Slightly confused: How do you know what level (1,2,3) you are for ATI tests?Register Today!
This is a discussion on Slightly confused: How do you know what level (1,2,3) you are for ATI tests? in General Nursing Student, part of Nursing Student ... hi all i am a nursing student. i will be taking my fundamentals & mental health atis tomorrow....by caffeineRx Feb 25, '10hi all
i am a nursing student. i will be taking my fundamentals & mental health atis tomorrow. it is the end of our portion of this class, and we will be receiving a small grade for this based off of what level we score on these atis. i'm practicing, but don't see levels anywhere on the results. our teacher tried to explain is, but it's still really unclear to all of us and she had to leave. my understanding was that anything below a 70% is below a level 1...and that in order to score a level 3, you practically have to have a 90-95%. can someone enlighten me? thanks
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- Feb 25, '10 by carebearsRNYou will not see the levels until you take the actual ATI on your exam day. In the meantime, continue practicing questions on ATI, try to read the books the complement it and you'll do fine
- How frustrating. I'm studying and ending up with 66%! That's scary, considering I have a good feeling about my score..and the practice test comes out to a 66%. I just texted my classmates..many of them said they are also scoring 50-60%. Yikes. I'm quite nervous. It's 9pm and I have to go to sleep in 2 hours. How in the world can one learn all of this in such a short amount of time?
- Feb 25, '10 by murphyleATI leveling isn't based off percent score, but percentile - where you are in relation to the national and program mean scores. For example, you might score a 71% individual, but if the national mean is 61%, you're still way ahead of the curve, and your mastery level will reflect that. Looking at my own ATIs, I'd say it's pretty accurate to say that a Level 3 requires a percentile ranking in the 90s, but that doesn't mean you need a 90% score. (I recall seeing my results on several ATIs and absolutely losing my mind, thinking I'd failed, before I realized that the national mean was significantly worse - hence I still pulled a high mastery rating with what I thought was a horrid individual grade!)
Hope this helps!
- Feb 25, '10 by melmarie23yeah you wont get your level til you take the actual exam.
- phew, thanks for clearing this up! i'm passing my class, but as you can imagine, these exams can be nerve-wracking..unless you have a nice solid a in the class anyway. i scored really high on my ati teas..i was in the 93rd percentile nationwide...however...these ati exams, coming up, seem to be in a whole different ballpark, if i'm not mistaken. i'm still wondering which level is what percentile.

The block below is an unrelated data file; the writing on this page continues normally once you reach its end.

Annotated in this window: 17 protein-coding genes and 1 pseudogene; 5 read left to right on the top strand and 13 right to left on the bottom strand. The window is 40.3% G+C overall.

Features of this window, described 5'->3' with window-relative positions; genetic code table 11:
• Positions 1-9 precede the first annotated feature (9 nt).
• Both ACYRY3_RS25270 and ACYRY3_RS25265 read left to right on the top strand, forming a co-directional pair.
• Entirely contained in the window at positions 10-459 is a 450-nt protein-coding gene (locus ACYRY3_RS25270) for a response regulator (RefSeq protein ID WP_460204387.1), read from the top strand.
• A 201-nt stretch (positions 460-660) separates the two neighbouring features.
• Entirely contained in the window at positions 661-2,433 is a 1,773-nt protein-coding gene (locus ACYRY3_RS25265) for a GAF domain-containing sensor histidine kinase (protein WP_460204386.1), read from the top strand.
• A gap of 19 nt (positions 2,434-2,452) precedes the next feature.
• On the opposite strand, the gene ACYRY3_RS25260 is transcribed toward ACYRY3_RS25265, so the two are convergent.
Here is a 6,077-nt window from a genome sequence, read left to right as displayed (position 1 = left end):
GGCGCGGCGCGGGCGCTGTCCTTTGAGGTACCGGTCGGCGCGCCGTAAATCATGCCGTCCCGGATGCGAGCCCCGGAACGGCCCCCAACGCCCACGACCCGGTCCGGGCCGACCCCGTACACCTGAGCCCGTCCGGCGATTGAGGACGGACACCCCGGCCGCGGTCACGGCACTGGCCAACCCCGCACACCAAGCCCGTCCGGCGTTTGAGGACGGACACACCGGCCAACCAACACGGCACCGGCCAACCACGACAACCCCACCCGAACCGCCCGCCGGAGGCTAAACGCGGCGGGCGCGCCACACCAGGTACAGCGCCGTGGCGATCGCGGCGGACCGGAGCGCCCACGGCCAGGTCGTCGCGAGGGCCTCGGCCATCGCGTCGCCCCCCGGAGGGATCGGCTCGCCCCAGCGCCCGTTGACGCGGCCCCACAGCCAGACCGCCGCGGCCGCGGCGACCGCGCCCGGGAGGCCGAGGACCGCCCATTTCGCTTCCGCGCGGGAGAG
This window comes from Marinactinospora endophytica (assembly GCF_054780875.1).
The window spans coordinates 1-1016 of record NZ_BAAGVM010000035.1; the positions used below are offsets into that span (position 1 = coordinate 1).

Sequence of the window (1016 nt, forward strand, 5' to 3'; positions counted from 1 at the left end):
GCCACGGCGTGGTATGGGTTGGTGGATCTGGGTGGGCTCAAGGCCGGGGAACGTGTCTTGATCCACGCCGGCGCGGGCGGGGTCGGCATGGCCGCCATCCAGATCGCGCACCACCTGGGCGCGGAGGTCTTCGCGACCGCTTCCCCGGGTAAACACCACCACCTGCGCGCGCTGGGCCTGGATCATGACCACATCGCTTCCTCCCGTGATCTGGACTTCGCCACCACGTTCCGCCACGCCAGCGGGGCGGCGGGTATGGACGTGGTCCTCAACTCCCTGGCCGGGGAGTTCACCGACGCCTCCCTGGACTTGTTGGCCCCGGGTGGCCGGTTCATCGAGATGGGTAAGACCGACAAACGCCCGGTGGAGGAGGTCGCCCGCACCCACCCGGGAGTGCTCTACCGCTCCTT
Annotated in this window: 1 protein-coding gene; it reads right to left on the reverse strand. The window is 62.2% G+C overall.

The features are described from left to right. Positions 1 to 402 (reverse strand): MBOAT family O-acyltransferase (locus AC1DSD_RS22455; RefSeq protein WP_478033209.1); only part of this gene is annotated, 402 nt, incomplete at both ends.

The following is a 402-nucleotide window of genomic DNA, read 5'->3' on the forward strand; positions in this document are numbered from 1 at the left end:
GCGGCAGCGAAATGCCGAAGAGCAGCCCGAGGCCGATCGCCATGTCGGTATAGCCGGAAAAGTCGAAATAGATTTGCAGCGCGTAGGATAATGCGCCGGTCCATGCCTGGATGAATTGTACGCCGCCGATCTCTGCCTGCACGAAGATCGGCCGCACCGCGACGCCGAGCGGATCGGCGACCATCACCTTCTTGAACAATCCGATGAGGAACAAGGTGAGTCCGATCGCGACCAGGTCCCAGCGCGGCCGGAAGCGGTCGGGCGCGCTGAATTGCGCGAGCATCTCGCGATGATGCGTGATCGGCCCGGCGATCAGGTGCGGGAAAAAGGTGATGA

i find it upsetting that i don't know most of the stuff in these ati books/practice tests. it might be my school...i feel like i'm not learning a lot there. i hope i pass everything tomorrow. do you mind sharing what your ati scores were (percent-wise?). i'm looking @ my results right now and i'm just so baffled. i feel absolutely clueless and cannot help but to wonder how i can be doing so poorly.
ps. are the percentiles based off of other nursing students...or just anyone who decides to take the test? (ie. rns, or those who may have previous experience or advantage?).
- Feb 25, '10 by mcpnursethe ATI exam is actually easier than practice tests.... if you just keep practicing & review your material, you will do fine!
- Feb 25, '10 by ArkansasSNI can relate to this. During my first year, we all nearly lost our minds fretting over these exams. Our school program requires that we make at least Level 1 proficiency on every ATI test, or else we fail the corresponding nursing class - regardless of what our current grade is. So, say, if we were to fail the Fundamentals ATI exam, we fail our nursing fundamentals class - even if we have an A. We all thought it was ridiculous, but the more ATIs we take, the easier they seem to get. Most of my class panicked at the beginning because nobody could seem to make higher than a 60% or so on the practice exams. But once we got to the real thing, along with a little studying, it was fairly easy to make Level II or even Level III proficiency on any particular exam - and we've yet to have a student removed from the program because of a failed ATI. So, chin up! Turns out, it's not nearly as daunting as it seems.
Oh, and while I'm not sure which percentiles you need to get which level, I've managed a Level II score with a number as low as 70%. Good luck!
Last edit by caffeineRx on Mar 14, '10
- Feb 25, '10 by lei7The percentiles that you need for each level are different for each subject ATI test, all I remember is that we needed a 90 or 91 for Level 3 for Med-Surg. But yes, ~all~ of the practice ATI tests were much harder than the actual test.
ATIs are a pain, and require a TON of studying (I only remember stuff by writing it down - if I just read a textbook, I'd never remember anything, so I literally went through the entire ATI books and re-wrote everything except for topics I was 100% confident on) but they really help you get ready for NCLEX.